Loss of the cyclin-dependent kinase (CDK) inhibitor p16 is one of the most common genetic aberrations in human cancers. p16 is thought to function as a tumor-suppressor by inducing senescence and negatively regulating the cell cycle through binding CDK4/6 and inhibiting retinoblastoma (RB) protein phosphorylation (canonical pathway). However, many germline p16 mutations that predispose families to melanoma are reported not to compromise CDK-binding or cell cycle regulatory activity of p16, and inherited mutations have not been found in other downstream proteins (CDK6, RB) ? suggesting that additional p16-mediated pathways are involved in melanoma predisposition and may suppress melanoma development. We have discovered a novel role for p16 in regulating intracellular oxidative stress, that results in elevated reactive oxygen species (ROS) and oxidative DNA damage in p16-deficient cells and can be normalized by expression of wild-type (WT) p16. Thus genetic compromise of p16 may promote melanoma in several ways: first, loss of cell cycle control enhances proliferation and may not allow sufficient time for repair of spontaneous and UV-induced DNA damage; and second, dysregulation of ROS promotes cell migration and leads to aberrant signaling and accumulation of oxidative DNA mutations if not repaired. We have reported several findings suggesting that p16 regulates oxidative stress through an alternate, non-canonical pathway: 1) ROS are increased under conditions of partial p16 knockdown in melanocytes while cell cycle distribution is unperturbed, 2) ROS are increased in p16-deficient fibroblasts synchronized for cell cycle phase, 3) oxidative stress associated with p16 knockdown is not recapitulated by RB knockdown, and importantly 4) several melanoma-predisposing p16 mutations compromise oxidative regulatory function but not cell cycle control, while other mutations impair cell cycle but not oxidative regulatory function. We hypothesize that these two independent regulatory activities are both important for p16-mediated suppression of melanoma development, however the mechanism(s) underlying p16 regulation of ROS are unknown. We recently made two observations: first, p16-deficiency results in enhanced cell migration, and second, p16-deficient cells display increased mitochondrial biogenesis. Moreover, we found that this hyper-motility associated with p16-deficiency is dependent upon ROS and elevated mitochondrial membrane potential. The purpose of this R21 application is to define the mechanisms underlying p16 regulation of oxidative stress.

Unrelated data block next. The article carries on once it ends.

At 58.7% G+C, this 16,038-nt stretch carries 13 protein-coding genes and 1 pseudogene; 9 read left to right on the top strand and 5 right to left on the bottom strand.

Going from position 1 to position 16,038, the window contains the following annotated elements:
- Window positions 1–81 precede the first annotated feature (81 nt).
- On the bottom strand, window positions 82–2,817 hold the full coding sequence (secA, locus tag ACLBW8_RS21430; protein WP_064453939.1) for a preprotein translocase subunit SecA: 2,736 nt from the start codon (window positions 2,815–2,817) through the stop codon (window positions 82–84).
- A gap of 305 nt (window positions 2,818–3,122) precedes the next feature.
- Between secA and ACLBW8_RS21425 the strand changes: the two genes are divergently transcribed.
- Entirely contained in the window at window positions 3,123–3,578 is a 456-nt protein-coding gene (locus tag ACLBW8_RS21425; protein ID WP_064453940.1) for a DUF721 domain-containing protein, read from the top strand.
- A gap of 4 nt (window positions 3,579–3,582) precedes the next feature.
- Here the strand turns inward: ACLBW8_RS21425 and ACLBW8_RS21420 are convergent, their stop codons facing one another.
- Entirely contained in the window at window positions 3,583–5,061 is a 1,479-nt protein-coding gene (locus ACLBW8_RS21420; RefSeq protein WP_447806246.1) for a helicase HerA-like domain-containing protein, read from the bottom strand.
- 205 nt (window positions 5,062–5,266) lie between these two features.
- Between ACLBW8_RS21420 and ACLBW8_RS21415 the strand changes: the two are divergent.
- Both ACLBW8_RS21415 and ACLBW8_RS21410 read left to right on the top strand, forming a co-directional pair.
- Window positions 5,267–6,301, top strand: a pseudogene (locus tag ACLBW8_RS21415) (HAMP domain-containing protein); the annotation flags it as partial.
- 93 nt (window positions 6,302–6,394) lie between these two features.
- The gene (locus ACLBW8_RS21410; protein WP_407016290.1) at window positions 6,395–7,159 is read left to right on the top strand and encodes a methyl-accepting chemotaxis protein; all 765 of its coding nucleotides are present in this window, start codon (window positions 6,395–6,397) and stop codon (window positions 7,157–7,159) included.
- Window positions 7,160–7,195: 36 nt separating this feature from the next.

Two aims are proposed:1) Identify p16 residues required for oxidative/mitochondrial regulation and cellular migration, and 2) Define the mechanisms underlying p16 control of mitochondrial biogenesis. Together, these studies will establish a mechanistic basis for p16 control of ROS and cellular motility, and enable future studies using cell-based and animal models to investigate the role of p16-mediated regulation of oxidative stress on cellular transformation, melanoma tumor formation, growth and metastasis.

Public Health Relevance

In addition to the hundreds of thousands of individuals in the U.S. with prior history of melanoma, approximately 70,000 new patients are diagnosed each year. The proposed studies will increase our understanding of a key gene that predisposes people to melanoma, and may lead to discovery of new therapeutic targets for prevention of melanoma. This project is particularly timely given the increasing incidence of melanoma, and lack of available effective therapies for patients with advanced disease.

National Institute of Health (NIH)
National Cancer Institute (NCI)
Exploratory/Developmental Grants (R21)
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Special Emphasis Panel (ZCA1-SRB-V (M1))
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Espey, Michael G
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University of Utah
Schools of Medicine
Salt Lake City
United States
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